Ocean Basket Seychelles to build large fish processing company despite delays

Fisheries |Author: Rita Joubert-Lawen Edited by: Betymie Bonnelame | February 15, 2024, Thursday @ 09:54| 6460 views

At the time the company was mainly working with bycatch from tuna fishing vessels in the Seychelles' waters. (Ocean Basket Seychelles)

Ocean Basket Seychelles is going ahead with plans to build a large fish processing company in a few years' time despite challenges in receiving fish supplies.

The company's managing director, Louis Bossy, told SNA that one of the main reasons for the delay in the initial expansion plans is a lack of fish to process.

In February 2022, Ocean Basket Seychelles announced it is planning to build a European Union-standard fish and seafood processing plant at the Providence Industrial Estate in the eastern Mahe district to increase its production capacity.

This will be done through a loan of SCR40.7 million ($3 million) under the Blue Investment Fund scheme supported by the government of Seychelles and the World Bank.

At the time the company was mainly working with bycatch from tuna fishing vessels in the Seychelles' waters.

Bycatch is mainly tuna caught by vessels that are deemed too small for export to the European market and includes other species such as marlin that are then used for high-end products.

The bycatch is exported to fish processing and distribution companies in European markets, the United States, the United Kingdom, the Middle East, Asia, and many other countries around the world.

Ocean Basket was been allotted 800 square metres of land at the Providence Fishing Industrial Zone and the government set certain standards for the construction to ensure minimal impact on the environment.

In the meantime, Bossy explained that the company is inviting locals, who have fish that they need processed, to do so at their factory in Providence.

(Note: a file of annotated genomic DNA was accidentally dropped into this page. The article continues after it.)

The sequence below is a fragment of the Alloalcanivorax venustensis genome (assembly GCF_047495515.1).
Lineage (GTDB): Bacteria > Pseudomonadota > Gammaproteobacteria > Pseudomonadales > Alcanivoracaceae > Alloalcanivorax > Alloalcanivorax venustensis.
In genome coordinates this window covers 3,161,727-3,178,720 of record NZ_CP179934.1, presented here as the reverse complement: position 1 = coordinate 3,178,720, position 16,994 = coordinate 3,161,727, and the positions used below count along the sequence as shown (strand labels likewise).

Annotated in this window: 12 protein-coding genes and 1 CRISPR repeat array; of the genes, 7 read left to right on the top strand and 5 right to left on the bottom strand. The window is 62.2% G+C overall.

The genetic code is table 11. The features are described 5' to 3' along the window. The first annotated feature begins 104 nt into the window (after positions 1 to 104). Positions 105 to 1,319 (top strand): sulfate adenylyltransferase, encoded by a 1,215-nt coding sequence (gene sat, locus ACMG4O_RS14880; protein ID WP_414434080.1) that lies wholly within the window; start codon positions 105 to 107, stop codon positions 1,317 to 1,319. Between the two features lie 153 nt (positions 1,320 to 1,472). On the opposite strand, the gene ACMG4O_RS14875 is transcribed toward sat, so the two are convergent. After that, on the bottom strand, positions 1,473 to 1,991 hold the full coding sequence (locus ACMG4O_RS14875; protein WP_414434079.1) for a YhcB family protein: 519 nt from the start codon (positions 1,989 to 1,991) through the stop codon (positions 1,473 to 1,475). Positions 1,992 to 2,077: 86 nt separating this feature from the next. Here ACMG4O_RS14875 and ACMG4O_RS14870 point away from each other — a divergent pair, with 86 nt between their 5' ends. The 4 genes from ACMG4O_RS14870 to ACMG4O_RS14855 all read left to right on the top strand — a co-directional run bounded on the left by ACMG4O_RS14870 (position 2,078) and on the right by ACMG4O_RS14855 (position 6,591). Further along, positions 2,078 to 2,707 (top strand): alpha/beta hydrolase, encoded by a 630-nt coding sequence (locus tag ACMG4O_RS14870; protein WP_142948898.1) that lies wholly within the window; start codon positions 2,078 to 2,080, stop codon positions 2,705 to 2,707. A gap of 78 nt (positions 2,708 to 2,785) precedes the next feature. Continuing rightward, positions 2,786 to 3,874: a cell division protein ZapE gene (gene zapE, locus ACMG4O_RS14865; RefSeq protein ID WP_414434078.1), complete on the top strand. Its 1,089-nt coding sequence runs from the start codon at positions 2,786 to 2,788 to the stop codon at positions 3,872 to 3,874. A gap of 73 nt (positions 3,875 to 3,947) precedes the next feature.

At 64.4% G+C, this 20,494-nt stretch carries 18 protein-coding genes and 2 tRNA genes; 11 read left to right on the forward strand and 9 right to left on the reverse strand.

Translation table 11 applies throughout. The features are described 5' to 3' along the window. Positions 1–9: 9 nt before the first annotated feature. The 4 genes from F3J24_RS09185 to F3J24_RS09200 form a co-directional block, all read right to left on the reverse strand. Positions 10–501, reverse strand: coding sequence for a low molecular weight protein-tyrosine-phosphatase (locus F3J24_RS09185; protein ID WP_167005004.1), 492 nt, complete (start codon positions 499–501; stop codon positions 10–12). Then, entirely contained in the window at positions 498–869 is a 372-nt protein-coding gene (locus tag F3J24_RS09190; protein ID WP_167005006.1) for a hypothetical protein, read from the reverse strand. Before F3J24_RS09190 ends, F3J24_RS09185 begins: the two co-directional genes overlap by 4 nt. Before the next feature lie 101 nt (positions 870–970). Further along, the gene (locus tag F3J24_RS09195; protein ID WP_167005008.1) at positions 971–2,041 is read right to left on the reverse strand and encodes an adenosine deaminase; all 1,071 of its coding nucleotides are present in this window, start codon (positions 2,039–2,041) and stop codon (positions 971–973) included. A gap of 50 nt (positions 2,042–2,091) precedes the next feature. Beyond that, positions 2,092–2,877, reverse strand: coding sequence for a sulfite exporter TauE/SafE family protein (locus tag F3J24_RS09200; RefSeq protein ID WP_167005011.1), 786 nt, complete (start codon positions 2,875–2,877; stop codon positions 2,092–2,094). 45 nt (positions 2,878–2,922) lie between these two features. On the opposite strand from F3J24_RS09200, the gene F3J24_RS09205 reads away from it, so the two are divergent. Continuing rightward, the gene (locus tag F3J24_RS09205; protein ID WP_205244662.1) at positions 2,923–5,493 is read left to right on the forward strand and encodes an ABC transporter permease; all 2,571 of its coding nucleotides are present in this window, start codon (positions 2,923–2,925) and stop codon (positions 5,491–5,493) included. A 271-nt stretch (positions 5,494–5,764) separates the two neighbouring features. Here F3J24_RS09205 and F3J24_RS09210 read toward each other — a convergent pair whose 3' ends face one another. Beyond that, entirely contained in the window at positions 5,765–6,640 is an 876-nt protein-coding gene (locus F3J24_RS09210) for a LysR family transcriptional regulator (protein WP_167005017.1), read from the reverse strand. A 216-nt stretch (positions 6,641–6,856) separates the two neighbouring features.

"The fishermen come in with their fish, we do the needful and they then proceed to sell them to their respective clients," he said.

At the moment, Ocean Basket processes around 300 tonnes of bycatch per month, harvested from industrial tuna fishing vessels under the requirement by Seychelles law to retain other pelagic species caught in tuna nets.

He revealed that "should we be able to strike deals with vessels already in the Seychelles waters, and still remaining within the set tuna quota, we should be able to address the issue of fish to process."

Seychelles, an archipelago in the western Indian Ocean, has three fleets that comprised 13 purse seiners, mainly Spanish and French-owned vessels, as well as 61 industrial longliners and 39 semi-industrial longliners vessels targeting yellowfin tuna.

"We should be able to bargain with these vessels so that they can supply the local fish processors with stock," said Bossy.

He expected that once the problem is resolved, the factory project will be realised in two years.


Tags: Blue Investment Fund, Ocean Basket Seychelles

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